DAVID McADAM @ Braidholm
A FAST start provided the perfect platform for Marr to return to winning ways with a five-try bonus-point victory over GHA.
With the Johnston brothers making their first appearances of the season, Marr were significantly stronger than the side which had lost heavily at Raeburn Place two weeks ago, with Angus proving a dominant source of line-out ball, and Ben carrying powerfully from the base of the scrum.
The two muscular Bickerstaff boys were marauding menacingly on the wings and eventually the combined power overwhelmed GHA.
The Glasgow side were still without orchestrator Andrew Goudie due to injury and his absence was telling in their inability to exit well, or to hold on to the ball for long periods of time. His return next week will be timely with Currie lying in wait.
The first half was a stop-start affair with neither side managing to string more than a couple of phases together without a handling error.
Integrating new players takes time for any side, and the cancellation of fixtures last Saturday only added to the sense of early season rustiness for both sides.
Marr opened the scoring after 18 minutes, Scott Bickerstaff expertly kicking a penalty from hand out for a 5m line-out, which as is the way in the modern game, almost inevitably resulted in a mauled try for the Marr hooker, Curran McMillan.
Their second try came 18 minutes later when, following another Bickerstaff penalty to the touch line, forwards and backs combined in the first real multi-phase play of the game, before Colin Sturgeon stepped back inside and danced under the posts then added the simple conversion.
GHA had defended well for much of the first half, but despite the box of tricks that young Aminio Bogidrau displayed at stand off – no-look passes, kick-passes and dummies all in his repertoire – they showed little fluidity in attack, until right on the stroke of half time, when late call-up Sean Callaghan slipped a pass to Archie Falconer which put him in space.
His perfectly-timed pass invited Luca Bardelli on to it at pace, before he glided between two defenders and scored under the posts. George Baird converted.
The second half was one-way traffic. Marr dominated up front, with half-time substitute Scott Clelland, Blair Jardine and Craig Miller all offering themselves repeatedly to run at pace on to the ball.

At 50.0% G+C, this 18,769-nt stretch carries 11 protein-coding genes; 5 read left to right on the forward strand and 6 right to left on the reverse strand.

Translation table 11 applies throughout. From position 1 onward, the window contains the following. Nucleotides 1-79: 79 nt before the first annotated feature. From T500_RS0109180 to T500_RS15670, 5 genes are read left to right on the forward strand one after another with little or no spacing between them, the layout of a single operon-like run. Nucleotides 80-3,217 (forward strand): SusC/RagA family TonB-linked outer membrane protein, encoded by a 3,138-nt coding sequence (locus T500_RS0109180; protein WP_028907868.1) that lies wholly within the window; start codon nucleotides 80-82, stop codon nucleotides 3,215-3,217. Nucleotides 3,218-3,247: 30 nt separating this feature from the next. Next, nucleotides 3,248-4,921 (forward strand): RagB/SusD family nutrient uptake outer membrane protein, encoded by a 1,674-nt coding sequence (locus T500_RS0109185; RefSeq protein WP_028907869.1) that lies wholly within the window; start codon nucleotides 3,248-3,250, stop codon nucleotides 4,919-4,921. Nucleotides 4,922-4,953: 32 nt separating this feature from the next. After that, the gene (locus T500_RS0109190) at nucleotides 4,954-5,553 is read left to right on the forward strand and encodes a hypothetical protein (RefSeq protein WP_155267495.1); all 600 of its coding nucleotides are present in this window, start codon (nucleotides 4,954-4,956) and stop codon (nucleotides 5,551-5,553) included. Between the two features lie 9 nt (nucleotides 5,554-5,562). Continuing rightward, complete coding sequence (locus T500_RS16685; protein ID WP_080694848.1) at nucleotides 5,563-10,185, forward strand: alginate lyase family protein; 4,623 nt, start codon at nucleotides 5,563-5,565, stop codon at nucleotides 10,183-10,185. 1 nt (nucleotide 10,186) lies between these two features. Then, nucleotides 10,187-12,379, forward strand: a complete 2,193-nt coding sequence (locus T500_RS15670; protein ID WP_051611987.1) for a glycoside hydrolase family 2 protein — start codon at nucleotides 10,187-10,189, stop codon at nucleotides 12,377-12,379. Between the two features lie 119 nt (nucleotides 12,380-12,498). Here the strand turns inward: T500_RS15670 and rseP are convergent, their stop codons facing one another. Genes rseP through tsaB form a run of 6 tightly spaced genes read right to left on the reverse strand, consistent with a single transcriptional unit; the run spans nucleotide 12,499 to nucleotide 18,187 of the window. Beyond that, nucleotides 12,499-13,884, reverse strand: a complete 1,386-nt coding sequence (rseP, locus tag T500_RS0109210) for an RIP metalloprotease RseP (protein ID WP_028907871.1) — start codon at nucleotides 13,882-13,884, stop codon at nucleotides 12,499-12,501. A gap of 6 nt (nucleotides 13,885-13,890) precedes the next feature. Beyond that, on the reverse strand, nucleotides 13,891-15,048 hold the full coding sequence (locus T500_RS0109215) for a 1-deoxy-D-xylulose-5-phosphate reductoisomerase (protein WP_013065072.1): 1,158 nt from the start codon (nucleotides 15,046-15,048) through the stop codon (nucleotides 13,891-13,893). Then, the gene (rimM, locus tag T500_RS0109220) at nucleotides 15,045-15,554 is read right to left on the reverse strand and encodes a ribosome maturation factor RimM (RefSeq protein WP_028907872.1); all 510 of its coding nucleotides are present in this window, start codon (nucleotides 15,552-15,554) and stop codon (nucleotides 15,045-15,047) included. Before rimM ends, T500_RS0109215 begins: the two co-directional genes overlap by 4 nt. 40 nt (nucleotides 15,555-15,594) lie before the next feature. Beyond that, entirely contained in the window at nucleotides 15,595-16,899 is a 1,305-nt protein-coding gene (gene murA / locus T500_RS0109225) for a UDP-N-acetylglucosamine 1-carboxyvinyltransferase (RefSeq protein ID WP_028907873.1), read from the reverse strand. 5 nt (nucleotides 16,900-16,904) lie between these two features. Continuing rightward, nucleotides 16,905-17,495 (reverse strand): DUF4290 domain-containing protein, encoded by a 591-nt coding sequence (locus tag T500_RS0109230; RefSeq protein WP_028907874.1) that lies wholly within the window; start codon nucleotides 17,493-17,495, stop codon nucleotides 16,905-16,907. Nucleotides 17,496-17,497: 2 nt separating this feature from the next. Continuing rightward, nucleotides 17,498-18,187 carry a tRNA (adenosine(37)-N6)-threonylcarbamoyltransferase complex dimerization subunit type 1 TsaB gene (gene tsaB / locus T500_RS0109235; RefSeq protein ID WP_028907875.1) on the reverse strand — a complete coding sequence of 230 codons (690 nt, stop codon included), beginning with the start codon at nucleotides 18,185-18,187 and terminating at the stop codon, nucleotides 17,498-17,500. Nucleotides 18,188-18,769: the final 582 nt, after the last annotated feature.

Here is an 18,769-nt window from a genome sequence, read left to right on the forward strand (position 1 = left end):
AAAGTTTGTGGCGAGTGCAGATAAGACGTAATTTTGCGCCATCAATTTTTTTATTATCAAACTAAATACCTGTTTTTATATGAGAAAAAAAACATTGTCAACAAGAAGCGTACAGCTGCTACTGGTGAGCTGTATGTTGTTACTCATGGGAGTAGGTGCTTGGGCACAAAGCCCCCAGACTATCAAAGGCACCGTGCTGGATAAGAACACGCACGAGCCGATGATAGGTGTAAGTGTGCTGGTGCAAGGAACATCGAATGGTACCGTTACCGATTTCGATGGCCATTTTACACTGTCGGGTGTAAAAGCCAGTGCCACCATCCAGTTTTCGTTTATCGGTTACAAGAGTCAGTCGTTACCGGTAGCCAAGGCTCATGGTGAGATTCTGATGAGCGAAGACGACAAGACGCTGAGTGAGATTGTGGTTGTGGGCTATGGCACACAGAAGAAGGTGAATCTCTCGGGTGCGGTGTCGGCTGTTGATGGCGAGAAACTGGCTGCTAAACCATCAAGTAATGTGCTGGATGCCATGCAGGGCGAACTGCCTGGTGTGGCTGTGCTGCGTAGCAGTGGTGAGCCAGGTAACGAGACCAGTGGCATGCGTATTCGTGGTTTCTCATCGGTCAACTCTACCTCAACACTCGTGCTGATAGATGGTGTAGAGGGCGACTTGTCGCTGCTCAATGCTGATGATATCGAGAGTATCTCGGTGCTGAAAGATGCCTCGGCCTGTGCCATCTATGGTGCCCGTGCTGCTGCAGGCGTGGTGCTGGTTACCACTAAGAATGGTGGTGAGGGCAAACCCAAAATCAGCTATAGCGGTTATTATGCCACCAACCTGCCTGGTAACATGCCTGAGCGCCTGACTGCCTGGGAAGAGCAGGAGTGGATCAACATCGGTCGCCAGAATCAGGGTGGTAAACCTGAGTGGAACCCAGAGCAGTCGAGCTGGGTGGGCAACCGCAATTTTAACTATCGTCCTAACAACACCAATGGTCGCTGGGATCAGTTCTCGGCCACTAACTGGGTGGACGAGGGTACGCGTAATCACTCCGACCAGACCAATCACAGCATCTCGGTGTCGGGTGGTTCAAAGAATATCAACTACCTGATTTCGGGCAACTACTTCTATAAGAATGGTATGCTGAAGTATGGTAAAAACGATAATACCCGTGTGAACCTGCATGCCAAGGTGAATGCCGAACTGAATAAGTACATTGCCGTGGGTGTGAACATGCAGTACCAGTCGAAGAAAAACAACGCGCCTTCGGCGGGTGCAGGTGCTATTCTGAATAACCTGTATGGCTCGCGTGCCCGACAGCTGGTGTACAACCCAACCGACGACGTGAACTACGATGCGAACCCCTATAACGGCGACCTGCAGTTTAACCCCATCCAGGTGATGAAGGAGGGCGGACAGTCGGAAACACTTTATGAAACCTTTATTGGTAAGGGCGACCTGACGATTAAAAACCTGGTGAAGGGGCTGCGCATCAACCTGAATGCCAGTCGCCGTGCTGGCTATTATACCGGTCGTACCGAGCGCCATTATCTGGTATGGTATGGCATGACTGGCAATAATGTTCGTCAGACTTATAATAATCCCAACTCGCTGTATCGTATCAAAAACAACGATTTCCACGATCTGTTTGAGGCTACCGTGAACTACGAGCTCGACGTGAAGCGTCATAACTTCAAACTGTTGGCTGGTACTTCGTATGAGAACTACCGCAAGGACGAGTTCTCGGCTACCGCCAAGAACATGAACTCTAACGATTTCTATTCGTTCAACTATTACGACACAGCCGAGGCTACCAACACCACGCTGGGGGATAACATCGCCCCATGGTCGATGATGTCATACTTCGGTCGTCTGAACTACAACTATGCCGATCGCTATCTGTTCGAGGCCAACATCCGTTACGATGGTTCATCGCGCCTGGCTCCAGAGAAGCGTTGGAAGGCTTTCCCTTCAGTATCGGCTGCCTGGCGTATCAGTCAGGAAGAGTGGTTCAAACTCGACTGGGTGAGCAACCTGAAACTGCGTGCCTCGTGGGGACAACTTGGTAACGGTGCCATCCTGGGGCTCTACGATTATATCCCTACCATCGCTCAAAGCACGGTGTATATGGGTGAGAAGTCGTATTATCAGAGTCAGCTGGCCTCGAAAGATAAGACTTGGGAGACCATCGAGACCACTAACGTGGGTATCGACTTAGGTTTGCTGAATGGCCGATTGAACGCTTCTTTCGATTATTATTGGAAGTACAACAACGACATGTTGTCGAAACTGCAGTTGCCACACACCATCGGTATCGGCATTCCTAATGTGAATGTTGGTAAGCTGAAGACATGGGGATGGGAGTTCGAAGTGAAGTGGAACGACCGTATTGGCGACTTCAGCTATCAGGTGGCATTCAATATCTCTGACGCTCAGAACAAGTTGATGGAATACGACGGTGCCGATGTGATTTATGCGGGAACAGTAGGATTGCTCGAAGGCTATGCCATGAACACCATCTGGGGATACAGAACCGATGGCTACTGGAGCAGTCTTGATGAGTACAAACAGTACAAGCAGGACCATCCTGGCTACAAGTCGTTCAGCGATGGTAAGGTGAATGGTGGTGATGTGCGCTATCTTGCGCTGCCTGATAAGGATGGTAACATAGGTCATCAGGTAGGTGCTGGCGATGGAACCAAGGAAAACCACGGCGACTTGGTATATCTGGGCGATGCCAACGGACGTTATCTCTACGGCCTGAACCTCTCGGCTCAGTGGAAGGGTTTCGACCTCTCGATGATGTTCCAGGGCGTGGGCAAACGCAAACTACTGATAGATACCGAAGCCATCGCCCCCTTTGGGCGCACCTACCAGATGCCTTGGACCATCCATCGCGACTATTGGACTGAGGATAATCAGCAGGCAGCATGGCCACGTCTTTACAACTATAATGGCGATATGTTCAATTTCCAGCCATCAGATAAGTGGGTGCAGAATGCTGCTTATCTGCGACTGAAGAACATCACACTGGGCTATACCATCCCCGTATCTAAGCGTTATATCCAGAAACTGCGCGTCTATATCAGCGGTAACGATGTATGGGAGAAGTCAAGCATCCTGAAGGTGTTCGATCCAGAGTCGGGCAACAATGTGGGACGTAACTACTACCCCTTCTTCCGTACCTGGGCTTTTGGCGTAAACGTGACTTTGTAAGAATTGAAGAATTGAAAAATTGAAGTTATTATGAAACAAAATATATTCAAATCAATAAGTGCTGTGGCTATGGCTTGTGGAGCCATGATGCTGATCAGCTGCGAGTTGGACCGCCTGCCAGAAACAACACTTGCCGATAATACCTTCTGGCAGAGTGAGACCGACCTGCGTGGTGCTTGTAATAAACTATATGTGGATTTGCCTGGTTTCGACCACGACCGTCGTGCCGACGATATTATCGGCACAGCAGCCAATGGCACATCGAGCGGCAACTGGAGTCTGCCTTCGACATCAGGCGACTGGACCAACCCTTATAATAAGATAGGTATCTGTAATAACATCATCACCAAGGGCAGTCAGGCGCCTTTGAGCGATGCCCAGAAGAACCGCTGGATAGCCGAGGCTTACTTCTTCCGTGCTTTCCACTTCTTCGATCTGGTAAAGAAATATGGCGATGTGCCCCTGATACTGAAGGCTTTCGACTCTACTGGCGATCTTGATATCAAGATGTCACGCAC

The Johnston brothers began to demonstrate their handling skills, and Gordon Reid gradually got the better of Michael Fox at scrum time.
Shortly after Andrew Barnett had received a yellow card for persistent offending – referee Mr Stephen did give GHA a hard time in the second half – it was Reid who jumped over a ruck to score Marr’s third try after they had chosen to run a penalty in front of the posts.
GHA did well to keep Marr out for the rest of the time they were short-handed, but try number four arrived for Marr on 67 minutes with Fraser Grant this time powering over after Scott Bickerstaff had ran strongly at the defence from a tap penalty. Sturgeon added his fourth successful conversion.
Marr’s fifth and final try followed a familiar pattern, with Bickerstaff kicking for touch, before a line-out maul, led to Ben Johnston scoring in the corner. For the only time in the game Sturgeon missed the conversion.
GHA hadn’t fired a shot in the second half, and had barely been out of their own 22, but in the last minute they managed to secure line out ball of their own, following a penalty kick to the corner, and Charlie Lonergan scored a fine try.
Craig Redpath, Marr’s seasoned coach, was content at full time: “Winning 33-12, if you’d said to me that before the game we would have taken that, although we left a lot out there, so that’s a good positive. We’re happy with the result; performance wise, half marks I would say.”
GHA’s Trevor Carmichael cut a frustrated figure. He said: “Marr are a good side, they know how to throttle teams, but we didn’t turn up today. The game was very stop-start for whatever reason. We will take it on the chin, but our second half performance wasn’t good enough.”
GHA: C Hyde; L Bardelli, C Lonergan, M MacFarlane, A Caqusau; A Bogidrau, George Baird; E Cavan, A Falconer, M Fox, S Callaghan, A Barnett, J McEntegart, D Ewing, L McCutcheon. Subs used: J Low, F Faulds, A Flynn, R MacFarlane, A Spowart.
Marr: J Scott; C Bickerstaff, N Calder, C Sturgeon, S Bickerstaff; C Inglis, Grant Baird; G Reid, C McMillan, C Miller, D Andrew, F Grant, B Jardine, A Johnston, B Johnston. Subs used: S Clelland, C Folan, C Young, G Beckwith, A Ramage
Referee: Mr G Stephen
GHA: Tries: Bardelli (40), Lonergan (80); Con: Baird
Marr: Tries: McMillan (18), Sturgeon (36), Reid (53), Grant (67), Johnston B (73): Cons: Sturgeon (4)
Scoring sequence (GHA first): 0-5, 0-7, 0-12, 0-14, 5-14, 7-14 (HT) 7-19, 7-21, 7-26, 7-28, 7-33, 12-33 (FT)
Yellow cards –
GHA: Barnett (46-56mins)
Man-of-the-Match: The Marr pack dominated, and four of their tries were scored by forwards, so my man-of-the match goes to Blair Jardine, who time after time offered himself up for ball and made yards every time.
Talking point: With the exception of Colin Sturgeon, every one of the Marr backline (including subs) has come off the Marr College conveyor belt. Sturgeon is now responsible for that production line, and it shows no sign of slowing down.